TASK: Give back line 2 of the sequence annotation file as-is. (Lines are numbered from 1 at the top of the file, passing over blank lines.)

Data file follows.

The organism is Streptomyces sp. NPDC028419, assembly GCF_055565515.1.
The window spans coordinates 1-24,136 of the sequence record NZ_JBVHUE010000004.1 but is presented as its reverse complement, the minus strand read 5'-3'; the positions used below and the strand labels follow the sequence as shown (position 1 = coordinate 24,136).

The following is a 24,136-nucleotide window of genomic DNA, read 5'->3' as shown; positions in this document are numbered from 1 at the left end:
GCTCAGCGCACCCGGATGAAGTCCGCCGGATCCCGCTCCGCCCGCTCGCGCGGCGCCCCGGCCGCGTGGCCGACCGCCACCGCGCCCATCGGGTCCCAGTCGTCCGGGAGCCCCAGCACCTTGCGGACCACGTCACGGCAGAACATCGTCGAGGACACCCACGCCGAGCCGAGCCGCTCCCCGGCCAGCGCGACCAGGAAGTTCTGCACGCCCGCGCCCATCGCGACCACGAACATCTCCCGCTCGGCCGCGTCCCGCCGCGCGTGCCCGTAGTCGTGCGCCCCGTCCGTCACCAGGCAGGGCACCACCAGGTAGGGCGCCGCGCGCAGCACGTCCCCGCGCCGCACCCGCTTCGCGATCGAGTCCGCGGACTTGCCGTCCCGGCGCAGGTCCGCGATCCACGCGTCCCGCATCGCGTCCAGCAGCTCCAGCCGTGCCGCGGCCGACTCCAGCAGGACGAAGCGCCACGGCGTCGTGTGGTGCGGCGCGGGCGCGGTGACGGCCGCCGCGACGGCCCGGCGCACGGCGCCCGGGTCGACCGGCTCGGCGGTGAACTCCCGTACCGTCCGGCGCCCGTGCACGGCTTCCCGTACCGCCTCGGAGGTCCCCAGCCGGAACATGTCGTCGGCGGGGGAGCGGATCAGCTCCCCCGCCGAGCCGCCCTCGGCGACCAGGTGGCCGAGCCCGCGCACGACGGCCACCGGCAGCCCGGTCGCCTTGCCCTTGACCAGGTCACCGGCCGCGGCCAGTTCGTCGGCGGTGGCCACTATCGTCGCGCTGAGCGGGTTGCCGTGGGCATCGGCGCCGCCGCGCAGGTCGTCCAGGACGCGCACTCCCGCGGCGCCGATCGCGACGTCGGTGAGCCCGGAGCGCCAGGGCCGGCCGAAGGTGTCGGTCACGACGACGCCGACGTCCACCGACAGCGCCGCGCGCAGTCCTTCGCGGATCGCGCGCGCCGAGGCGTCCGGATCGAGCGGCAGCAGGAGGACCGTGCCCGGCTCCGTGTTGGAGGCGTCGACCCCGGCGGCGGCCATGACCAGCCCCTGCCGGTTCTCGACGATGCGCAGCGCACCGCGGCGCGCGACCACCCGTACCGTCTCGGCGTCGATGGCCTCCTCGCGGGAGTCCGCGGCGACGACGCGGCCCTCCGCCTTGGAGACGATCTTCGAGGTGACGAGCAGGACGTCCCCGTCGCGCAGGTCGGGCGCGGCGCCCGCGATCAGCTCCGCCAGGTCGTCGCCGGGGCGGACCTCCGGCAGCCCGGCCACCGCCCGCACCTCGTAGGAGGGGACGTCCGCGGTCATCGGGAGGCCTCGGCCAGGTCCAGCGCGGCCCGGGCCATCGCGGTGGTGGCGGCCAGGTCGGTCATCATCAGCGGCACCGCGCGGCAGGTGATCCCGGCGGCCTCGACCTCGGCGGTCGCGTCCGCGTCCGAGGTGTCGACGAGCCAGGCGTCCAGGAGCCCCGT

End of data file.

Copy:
The window spans coordinates 1-24,136 of the sequence record NZ_JBVHUE010000004.1 but is presented as its reverse complement, the minus strand read 5'-3'; the positions used below and the strand labels follow the sequence as shown (position 1 = coordinate 24,136).